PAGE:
Confessions of a production rule vendor (part 1)

If you are using one of the more popular rules engines, chances are you can blame me.  I popularized the technology of forward-chaining production rules based on the Rete Algorithm.  Others have certainly contributed; my path is the one that led to open-source implementations and many commercial products, including those of IBM, Oracle, SAP, TIBCO, Red Hat, and too many others to mention (e.g., see this).

Today, I want to make clear that the future prospects for production rule technology are diminishing.  My objective here is to explain why most rule-based technologies are no good and why some are much better.  Although production rule technology is much better than most rule-based technologies, I hope to also make clear that in the age of IBM’s Watson, Google’s Brain, and the semantic web, production rule technology is inadequate.

They are not created equal.

Rules have become so pervasive in the software business that vendors of all types of software say they have them.  Consider, for example, that even Microsoft Outlook has rules!

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Answers to Common Questions About AI

Well this is a blast from the past… I was working on “the next post” about how Watson, Google, and the semantic web threaten the major BRMS systems when I found myself rewriting that what matters about Rete Algorithm-based production rule systems is that the order of the rules does not matter.  It occurred to me that I must have written that a dozen times or more in my career so I did a Google and found this old paper has been on-line at the Free Library On-Line since 2006!  I recall writing this in the early nineties and the owner of an AI magazine telling me he carried it with him for the better part of a year  (and printing it in his magazine, I think).   Some of you may enjoy reading it again!



An expert system is a program that includes expertise.


Expertise is knowledge that enables an individual, group or program to perform an intellectual task better than that task can be performed without the expertise.


Expertise, being knowledge, falls into a few general categories.

Some knowledge is declarative knowledge which doesn’t do anything but which represents truth or state. Such knowledge can be stored in a standard database.

Some knowledge is algorithmic and can therefore be flow charted. Such knowledge can be expressed as a routine in any procedural programming language. Not everything a person or organization knows can be easily translated into data structures and flow charts, however.


Yes, if the flow chart is actually produced, if it is not extraordinarily complex, and if there is no reason to believe that the flow chart is incorrect or incomplete. After all, procedural languages and flow charts are isomorphic, anything that can be expressed in one can be expressed using the other. However, if it is hard to produce a flow chart, it will be even more difficult to produce a working program using a procedural language.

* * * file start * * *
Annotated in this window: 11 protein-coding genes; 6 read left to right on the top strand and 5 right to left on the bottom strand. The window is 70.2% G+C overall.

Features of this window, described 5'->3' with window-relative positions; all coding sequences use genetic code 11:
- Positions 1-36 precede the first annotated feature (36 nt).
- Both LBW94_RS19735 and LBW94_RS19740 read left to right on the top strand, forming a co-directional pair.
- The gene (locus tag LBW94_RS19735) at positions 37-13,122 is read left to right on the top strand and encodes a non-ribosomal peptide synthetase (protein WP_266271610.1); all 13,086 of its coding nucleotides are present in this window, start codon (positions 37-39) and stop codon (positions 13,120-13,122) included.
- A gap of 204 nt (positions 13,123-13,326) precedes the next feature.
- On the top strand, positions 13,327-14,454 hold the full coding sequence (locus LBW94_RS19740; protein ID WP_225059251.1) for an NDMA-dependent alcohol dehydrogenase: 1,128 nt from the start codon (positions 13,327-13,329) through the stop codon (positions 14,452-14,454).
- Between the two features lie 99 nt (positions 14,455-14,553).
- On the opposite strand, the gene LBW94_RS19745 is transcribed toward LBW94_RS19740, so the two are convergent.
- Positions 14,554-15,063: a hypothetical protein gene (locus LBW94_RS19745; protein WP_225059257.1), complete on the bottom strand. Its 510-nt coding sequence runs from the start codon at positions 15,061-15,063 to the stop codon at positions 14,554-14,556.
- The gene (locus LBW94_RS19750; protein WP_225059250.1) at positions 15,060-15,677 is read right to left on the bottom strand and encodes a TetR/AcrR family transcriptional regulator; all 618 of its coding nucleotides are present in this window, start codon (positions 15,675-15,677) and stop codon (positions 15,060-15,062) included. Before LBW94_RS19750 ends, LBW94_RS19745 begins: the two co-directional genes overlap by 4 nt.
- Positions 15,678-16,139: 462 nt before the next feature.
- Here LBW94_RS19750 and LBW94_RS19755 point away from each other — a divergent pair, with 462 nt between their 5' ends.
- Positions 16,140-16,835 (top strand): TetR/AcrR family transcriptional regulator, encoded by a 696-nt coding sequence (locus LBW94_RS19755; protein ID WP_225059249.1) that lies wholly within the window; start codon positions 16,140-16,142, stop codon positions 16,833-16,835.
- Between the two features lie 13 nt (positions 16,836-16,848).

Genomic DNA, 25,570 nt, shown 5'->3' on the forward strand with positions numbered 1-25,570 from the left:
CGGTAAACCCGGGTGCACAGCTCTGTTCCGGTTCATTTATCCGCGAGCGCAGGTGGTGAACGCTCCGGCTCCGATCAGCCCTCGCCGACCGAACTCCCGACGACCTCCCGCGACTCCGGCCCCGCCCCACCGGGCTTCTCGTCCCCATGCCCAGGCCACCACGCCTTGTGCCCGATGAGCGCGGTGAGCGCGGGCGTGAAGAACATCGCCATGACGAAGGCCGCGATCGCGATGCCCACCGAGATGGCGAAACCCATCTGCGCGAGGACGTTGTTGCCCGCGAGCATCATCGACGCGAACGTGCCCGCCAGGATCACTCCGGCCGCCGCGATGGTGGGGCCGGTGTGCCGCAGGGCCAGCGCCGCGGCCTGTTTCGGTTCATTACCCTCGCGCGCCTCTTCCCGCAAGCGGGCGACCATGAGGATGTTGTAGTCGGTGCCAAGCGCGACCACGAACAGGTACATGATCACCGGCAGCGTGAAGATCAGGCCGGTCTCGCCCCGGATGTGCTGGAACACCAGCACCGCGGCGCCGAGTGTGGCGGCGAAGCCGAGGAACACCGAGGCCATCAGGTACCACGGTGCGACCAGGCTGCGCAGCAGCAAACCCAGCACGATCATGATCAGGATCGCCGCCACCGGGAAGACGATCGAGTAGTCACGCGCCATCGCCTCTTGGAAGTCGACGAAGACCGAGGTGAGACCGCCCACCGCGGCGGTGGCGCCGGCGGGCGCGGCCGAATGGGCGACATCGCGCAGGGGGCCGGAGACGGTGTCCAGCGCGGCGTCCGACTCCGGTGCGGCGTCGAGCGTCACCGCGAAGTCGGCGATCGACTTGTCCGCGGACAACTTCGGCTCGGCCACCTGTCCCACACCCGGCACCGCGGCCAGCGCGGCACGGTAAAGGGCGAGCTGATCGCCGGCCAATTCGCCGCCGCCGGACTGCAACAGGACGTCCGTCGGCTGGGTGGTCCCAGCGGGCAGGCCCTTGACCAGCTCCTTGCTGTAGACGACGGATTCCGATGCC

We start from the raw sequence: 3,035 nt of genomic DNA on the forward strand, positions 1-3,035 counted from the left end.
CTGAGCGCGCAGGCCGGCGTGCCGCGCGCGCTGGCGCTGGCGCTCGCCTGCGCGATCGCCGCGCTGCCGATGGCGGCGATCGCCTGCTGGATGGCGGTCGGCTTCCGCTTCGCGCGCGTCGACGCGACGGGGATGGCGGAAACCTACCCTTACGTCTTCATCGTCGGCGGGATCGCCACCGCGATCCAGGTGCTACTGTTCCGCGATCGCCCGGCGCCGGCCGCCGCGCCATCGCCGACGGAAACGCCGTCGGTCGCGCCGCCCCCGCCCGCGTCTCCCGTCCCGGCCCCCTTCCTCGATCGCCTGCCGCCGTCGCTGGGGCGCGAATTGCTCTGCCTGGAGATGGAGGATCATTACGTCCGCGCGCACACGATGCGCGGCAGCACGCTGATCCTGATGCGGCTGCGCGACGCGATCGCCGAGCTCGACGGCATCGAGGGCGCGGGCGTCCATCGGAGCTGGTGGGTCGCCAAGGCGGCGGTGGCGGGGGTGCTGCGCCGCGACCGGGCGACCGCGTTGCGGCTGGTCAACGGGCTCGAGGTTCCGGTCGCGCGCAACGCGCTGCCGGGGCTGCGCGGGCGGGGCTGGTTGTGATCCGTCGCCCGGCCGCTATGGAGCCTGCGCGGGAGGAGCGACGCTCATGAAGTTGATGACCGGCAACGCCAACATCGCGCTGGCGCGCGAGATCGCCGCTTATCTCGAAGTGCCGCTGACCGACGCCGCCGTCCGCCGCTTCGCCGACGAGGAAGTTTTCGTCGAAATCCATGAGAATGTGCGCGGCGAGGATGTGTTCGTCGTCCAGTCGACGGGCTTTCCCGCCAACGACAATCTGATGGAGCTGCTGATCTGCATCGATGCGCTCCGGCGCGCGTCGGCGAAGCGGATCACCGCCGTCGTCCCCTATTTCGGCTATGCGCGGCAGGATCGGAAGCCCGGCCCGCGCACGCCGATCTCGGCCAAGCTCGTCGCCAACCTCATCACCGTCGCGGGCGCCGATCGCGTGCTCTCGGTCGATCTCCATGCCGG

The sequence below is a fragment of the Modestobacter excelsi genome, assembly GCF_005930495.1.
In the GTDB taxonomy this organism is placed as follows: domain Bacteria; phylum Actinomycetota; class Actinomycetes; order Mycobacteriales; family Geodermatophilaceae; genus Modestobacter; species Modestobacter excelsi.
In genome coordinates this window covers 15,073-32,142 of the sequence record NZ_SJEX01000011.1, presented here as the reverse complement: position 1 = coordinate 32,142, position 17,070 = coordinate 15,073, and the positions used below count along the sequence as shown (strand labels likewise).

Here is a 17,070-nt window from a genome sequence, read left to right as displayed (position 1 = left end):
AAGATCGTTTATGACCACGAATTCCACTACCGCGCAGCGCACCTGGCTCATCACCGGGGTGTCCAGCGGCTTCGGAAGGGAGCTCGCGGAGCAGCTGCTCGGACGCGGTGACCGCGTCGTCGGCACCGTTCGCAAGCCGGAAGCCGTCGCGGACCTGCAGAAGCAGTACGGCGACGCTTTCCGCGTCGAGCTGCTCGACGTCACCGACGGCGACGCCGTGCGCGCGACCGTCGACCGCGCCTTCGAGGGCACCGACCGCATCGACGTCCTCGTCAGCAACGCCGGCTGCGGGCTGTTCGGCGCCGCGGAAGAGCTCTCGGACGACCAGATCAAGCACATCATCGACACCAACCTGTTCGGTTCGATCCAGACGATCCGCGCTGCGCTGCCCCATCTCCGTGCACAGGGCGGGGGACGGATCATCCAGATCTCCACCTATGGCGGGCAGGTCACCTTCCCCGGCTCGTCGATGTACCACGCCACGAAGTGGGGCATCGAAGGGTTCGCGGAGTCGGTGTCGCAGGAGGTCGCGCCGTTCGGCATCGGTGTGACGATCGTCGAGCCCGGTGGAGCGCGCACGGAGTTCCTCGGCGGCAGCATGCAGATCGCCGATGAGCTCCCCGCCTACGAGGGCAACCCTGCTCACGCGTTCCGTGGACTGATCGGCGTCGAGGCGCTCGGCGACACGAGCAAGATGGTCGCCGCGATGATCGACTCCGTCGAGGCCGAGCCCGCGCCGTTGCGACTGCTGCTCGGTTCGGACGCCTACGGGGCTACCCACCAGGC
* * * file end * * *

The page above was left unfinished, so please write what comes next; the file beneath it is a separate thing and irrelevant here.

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Goals and backward chaining using the Rete Algorithm

I was prompted to post this by request from Mark Proctor and Peter Lin and in response to recent comments on CEP and backward chaining on Paul Vincent’s blog (with an interesting perspective here).

I hope those interested in artificial intelligence enjoy the following paper .  I wrote it while Chief Scientist of Inference Corporation.  It was published in the International Joint Conference on Artificial Intelligence over twenty years ago. 

The bottom line remains:

  1. intelligence requires logical inference and, more specifically, deduction
  2. deduction is not practical without a means of subgoaling and backward chaining
  3. subgoaling using additional rules to assert goals or other explicit approaches is impractical
  4. backward chaining using a data-driven rules engine requires automatic generation of declarative goals

We implemented this in Inference Corporation’s Automated Reasoning Tool (ART) in 1984.  And we implemented it again at Haley a long time ago in a rules langauge we called “Eclipse” years before Java.

Regretably, to the best of my knowledge, ART is no longer available from Inference spin-off Brightware or its further spin-off, Mindbox.  To the best of my knowledge, no other business rules engine or Rete Algorithm automatically subgoals,  including CLIPS, JESS, TIBCO Business Events (see above), Fair Isaac’s Blaze Advisor, and Ilog Rules/JRules.  After reading the paper, you may understand that the resulting lack of robust logical reasoning capabilities is one of the reasons that business rules has not matured to a robust knowledge management capability, as discussed elsewhere in this blog.  Continue reading “Goals and backward chaining using the Rete Algorithm”